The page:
• A healthy diet can help lower blood cholesterol and other lipid levels and may help control blood pressure.
  • Keep other risk factors, such as diabetes, lipid levels, and blood pressure under control by following medical advice regarding medications and lifestyle changes.

Supervised exercise

Proper exercise can condition the muscles to use oxygen effectively and can speed the development of collateral circulation. Clinical trials have shown that regular supervised exercise can reduce symptoms of intermittent claudication and allow individuals to walk longer before the onset of claudication. Ideally, your doctor should prescribe an exercise program tailored to your specific needs.

Rehabilitation programs supervised by healthcare professionals such as nurses or physical therapists may help. Exercise at least three times a week, each session lasting longer than 30 to 45 minutes for the best results. Exercise usually involves walking on a monitored treadmill until claudication develops; walking time is then gradually increased with each session. Patients are also monitored for the development of chest pain or heart rhythm irregularities during exercise.

 

Trigeminal neuralgia :Causes, symptoms & treatments

The brain is connected to the body by the spinal cord with spinal nerves sending and receiving impulses and messages to and from the brain. However, there are twelve cranial nerves that directly connect to the body. These nerves are involved with the muscle and sensory function of the head and neck. (The exception is cranial nerve X or the vagus nerve, which is also responsible for the parasympathetic system of the chest and abdomen).

12 Cranial Nerves
Cranial Nerve Name Function
I Olvactory Smell
II Optic Vision
III, IV, VI Oculomoter, Trochlear, Abducens Eye movement
V Trigeminal Facial sensation, chewing
VII Facial Facial movement
VIII Auditory Hearing
IX Glossopharyngeal Taste, swallowing
X Vagus Swallowing, voice modulation, parasympathetic tone of the body
XI Accessory Neck muscles
XII Hypoglossal Swallowing, speech articulation

The trigeminal nerve (cranial nerve V) is so named because it has three (tri) branches responsible for face sensation; one branch also regulates chewing.

  • The ophthalmic branch (V1) is responsible for sensation from the scalp, forehead, upper eyelid and tip of the nose.
  • The maxillary branch (V2) sensation covers the lower eyelid, the side of the nose, the upper lip and cheek, and the upper teeth and gums.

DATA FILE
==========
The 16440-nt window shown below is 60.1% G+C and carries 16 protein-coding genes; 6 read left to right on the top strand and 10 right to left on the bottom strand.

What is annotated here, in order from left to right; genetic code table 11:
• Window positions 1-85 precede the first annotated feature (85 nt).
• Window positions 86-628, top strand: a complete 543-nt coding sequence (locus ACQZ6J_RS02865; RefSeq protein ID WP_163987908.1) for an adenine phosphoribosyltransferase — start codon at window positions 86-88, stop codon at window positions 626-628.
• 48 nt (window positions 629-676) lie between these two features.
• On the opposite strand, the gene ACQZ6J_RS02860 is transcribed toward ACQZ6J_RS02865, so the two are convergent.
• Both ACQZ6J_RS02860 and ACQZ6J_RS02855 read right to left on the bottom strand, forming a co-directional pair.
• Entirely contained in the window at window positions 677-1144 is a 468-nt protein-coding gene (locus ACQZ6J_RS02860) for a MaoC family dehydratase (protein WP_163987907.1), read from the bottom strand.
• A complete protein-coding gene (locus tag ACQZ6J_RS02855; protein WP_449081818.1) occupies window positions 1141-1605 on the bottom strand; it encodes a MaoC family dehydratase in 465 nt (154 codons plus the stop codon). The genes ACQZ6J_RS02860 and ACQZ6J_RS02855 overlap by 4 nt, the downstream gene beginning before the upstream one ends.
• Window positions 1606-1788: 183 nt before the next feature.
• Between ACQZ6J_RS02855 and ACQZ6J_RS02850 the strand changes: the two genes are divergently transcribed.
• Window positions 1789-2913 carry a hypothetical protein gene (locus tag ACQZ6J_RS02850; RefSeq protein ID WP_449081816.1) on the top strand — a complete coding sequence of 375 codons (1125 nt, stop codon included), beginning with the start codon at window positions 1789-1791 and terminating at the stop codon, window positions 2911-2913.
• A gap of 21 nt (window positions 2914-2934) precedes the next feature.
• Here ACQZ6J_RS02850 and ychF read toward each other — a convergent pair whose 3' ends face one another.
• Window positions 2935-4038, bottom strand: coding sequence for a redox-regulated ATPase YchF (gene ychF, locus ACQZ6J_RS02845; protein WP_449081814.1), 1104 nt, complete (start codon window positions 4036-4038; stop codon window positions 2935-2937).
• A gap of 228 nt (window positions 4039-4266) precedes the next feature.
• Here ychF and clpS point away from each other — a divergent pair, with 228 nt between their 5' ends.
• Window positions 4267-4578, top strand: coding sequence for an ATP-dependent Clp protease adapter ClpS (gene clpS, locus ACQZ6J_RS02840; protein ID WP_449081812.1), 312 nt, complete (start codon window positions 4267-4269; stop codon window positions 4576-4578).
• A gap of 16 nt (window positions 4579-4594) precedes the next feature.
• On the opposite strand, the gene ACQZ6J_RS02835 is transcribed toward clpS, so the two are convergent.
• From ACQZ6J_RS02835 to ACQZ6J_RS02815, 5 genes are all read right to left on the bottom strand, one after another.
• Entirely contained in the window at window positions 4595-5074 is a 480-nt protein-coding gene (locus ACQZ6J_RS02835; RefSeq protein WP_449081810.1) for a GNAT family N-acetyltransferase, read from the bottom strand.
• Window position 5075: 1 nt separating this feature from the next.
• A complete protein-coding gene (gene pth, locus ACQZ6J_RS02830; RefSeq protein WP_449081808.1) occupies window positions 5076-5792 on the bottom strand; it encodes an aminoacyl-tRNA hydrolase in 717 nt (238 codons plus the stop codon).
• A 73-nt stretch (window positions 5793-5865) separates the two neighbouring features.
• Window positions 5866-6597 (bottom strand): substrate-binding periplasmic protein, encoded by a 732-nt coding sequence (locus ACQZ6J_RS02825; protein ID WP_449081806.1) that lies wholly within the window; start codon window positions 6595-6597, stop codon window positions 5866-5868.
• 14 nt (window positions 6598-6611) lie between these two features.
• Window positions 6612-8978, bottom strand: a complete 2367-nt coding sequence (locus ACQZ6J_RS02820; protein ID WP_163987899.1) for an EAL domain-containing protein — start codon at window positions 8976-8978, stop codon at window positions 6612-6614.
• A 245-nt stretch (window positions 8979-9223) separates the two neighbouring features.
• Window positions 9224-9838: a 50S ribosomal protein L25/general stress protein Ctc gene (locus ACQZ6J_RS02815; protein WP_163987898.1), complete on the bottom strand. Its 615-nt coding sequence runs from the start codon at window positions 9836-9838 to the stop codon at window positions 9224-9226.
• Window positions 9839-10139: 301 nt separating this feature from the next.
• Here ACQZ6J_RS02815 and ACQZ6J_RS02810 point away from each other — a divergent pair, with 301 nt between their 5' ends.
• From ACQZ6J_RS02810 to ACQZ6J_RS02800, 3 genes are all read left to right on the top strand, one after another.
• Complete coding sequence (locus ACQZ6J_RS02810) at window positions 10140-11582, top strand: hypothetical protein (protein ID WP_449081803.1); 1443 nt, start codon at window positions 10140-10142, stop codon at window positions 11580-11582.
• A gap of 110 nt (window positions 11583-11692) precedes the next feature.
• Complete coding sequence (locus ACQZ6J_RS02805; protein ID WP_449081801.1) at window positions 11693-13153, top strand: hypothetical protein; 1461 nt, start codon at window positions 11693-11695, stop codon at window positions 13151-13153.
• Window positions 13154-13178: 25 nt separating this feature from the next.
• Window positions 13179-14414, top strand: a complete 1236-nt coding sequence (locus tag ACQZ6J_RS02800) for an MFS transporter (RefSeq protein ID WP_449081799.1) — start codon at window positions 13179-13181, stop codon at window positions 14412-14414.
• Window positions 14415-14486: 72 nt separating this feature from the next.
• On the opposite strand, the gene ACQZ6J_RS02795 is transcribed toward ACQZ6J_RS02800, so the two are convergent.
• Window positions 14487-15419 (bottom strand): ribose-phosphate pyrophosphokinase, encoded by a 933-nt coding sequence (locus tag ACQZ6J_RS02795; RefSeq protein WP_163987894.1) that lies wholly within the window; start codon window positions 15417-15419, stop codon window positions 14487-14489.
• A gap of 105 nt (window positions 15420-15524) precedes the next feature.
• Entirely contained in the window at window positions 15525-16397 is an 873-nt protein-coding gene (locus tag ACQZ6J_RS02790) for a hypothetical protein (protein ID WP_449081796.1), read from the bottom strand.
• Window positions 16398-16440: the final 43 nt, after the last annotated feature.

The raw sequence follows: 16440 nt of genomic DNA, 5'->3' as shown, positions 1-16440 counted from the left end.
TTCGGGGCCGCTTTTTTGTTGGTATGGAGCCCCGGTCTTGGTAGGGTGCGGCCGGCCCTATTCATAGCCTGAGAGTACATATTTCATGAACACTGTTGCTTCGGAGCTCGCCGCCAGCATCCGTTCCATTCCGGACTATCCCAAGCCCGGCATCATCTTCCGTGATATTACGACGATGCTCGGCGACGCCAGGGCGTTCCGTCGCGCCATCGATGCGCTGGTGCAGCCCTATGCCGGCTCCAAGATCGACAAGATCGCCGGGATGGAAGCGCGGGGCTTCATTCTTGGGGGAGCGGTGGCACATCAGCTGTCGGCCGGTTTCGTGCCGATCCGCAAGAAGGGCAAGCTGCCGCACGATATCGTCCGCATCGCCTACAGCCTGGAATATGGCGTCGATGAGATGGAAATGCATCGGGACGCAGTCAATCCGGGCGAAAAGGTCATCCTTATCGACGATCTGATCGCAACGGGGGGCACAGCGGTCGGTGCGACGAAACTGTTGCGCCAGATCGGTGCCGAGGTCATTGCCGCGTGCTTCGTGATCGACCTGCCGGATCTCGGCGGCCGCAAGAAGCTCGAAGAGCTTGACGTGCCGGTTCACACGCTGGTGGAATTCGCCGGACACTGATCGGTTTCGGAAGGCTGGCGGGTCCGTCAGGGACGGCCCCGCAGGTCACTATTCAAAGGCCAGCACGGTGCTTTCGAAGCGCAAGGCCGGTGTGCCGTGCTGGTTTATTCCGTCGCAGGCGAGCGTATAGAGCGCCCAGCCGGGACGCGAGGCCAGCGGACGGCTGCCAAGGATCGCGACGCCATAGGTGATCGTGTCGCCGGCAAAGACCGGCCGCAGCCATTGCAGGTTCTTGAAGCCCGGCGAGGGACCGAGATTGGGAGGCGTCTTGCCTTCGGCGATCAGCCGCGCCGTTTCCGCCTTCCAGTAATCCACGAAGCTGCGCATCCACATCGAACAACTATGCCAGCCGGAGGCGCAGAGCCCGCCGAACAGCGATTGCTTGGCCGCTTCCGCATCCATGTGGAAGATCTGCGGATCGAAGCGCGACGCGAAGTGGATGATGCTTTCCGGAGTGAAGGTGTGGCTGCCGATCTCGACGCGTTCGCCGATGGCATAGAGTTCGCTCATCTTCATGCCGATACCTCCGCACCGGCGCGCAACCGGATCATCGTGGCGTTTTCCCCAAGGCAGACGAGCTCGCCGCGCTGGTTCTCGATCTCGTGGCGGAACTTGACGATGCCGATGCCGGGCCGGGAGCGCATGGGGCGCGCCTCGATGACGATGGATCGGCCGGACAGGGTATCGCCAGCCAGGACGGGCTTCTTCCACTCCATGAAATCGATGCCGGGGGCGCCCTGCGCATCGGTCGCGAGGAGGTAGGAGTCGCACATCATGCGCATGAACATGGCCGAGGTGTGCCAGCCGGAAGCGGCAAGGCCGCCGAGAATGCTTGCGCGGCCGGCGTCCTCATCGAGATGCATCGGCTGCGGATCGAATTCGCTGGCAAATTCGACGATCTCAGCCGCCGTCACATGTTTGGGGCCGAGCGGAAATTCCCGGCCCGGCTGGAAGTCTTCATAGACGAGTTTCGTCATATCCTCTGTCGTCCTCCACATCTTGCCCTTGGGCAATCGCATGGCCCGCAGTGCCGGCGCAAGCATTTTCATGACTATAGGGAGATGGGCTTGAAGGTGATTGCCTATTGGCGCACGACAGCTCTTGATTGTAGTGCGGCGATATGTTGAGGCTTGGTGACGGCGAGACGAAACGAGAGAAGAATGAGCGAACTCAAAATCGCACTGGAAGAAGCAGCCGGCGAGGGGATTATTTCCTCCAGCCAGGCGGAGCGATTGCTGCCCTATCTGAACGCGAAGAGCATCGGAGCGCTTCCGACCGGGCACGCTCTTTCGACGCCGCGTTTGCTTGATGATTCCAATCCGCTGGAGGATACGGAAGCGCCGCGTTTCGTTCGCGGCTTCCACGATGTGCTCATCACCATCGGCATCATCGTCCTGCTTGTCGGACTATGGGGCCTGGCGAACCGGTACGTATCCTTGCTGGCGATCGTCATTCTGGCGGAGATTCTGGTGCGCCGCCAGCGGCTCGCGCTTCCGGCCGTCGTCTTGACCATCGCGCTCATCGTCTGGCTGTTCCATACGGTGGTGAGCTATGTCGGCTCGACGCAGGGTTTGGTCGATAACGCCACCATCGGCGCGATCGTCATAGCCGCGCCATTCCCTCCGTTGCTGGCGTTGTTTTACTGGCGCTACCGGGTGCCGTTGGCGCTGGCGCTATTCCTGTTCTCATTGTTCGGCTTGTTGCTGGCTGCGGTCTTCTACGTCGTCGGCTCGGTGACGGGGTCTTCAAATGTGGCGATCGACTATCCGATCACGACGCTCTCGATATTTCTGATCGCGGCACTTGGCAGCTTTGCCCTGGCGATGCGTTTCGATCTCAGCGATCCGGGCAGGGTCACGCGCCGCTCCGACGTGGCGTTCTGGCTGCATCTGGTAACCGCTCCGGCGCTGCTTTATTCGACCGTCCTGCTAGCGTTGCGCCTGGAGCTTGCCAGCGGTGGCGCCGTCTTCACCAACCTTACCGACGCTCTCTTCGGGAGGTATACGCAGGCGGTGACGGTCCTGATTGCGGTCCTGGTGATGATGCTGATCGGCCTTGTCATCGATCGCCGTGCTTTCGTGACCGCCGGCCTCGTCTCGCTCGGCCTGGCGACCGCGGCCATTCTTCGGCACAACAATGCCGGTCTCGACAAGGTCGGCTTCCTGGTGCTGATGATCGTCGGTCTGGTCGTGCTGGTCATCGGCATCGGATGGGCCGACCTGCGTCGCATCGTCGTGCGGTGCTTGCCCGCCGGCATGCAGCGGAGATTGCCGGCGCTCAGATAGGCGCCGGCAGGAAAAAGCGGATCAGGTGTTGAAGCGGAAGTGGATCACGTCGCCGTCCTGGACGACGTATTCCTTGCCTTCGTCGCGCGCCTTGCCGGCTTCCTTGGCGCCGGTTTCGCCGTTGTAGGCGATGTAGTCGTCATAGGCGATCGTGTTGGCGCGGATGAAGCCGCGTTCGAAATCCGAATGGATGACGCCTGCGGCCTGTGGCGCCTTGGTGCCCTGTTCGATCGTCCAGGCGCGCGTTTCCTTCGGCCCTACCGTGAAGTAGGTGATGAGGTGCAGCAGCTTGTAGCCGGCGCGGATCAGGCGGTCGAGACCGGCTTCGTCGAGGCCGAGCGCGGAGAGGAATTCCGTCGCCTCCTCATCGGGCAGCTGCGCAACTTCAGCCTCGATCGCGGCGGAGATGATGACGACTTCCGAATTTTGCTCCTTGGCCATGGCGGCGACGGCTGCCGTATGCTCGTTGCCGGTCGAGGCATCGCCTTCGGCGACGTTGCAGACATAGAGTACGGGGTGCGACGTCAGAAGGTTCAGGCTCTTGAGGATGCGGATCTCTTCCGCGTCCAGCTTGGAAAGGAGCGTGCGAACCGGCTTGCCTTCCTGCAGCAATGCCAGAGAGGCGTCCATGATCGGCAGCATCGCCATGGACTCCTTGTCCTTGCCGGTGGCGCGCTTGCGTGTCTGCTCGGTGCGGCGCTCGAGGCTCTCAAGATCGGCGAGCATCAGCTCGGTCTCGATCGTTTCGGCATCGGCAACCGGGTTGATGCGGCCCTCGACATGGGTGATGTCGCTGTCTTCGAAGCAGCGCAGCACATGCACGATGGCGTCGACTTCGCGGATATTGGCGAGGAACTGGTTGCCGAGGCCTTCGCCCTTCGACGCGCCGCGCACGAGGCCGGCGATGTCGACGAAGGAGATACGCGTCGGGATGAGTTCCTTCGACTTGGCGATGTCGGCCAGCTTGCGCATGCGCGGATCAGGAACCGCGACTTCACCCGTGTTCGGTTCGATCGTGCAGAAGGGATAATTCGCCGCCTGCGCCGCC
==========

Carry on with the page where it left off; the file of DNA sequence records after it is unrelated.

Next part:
• The mandibular branch (V3) is responsible for sensation of the lower teeth and gums, lower lip, chin, jaw, and part of the ear. It is also responsible for supplying the muscles involved with chewing (mastication), those muscles involved with chewing.

What is trigeminal neuralgia (TN)?

Trigeminal neuralgia is inflammation of the trigeminal nerve, causing intense facial pain. It is also known as tic douloureax because the intense pain can cause patients to contort their face into a grimace and cause the head to move away from the pain. The obvious movement is known as a tic.

The pain of trigeminal neuralgia is intense and may be an isolated episode or may be occur every few hours, minutes, or seconds. There can be months or years between attacks, but in some patients whose pain is not well controlled; it can lead to a chronic pain syndrome, affecting activities of daily life and cause depression.

Though it can affect people of any age, trigeminal neuralgia tends to afflict people older than 60 years of age. It affects the right side of the face five times more often than the left.

What causes trigeminal neuralgia?

Most often, the cause of trigeminal neuralgia is idiopathic, meaning the cause is not known. There are some instances when the nerve can be compressed by nearby blood vessels, aneurysms, or tumors.

There are inflammatory causes of trigeminal neuralgia because of systemic diseases includingmultiple sclerosis, sarcoidosis, and Lyme disease. There also is an association with collagen vascular diseases including scleroderma and systemic lupus erythematosus.

What are the symptoms of trigeminal neuralgia?

 Symptoms of trigeminal neuralgia include an acute onset of sharp, stabbing pain to one side of the face. It tends to begin at the angle of the jaw and radiate along the junction lines; between the ophthalmic branchV1 and maxillary branch V2, or the maxillary branch V2 and the mandibular branch V3.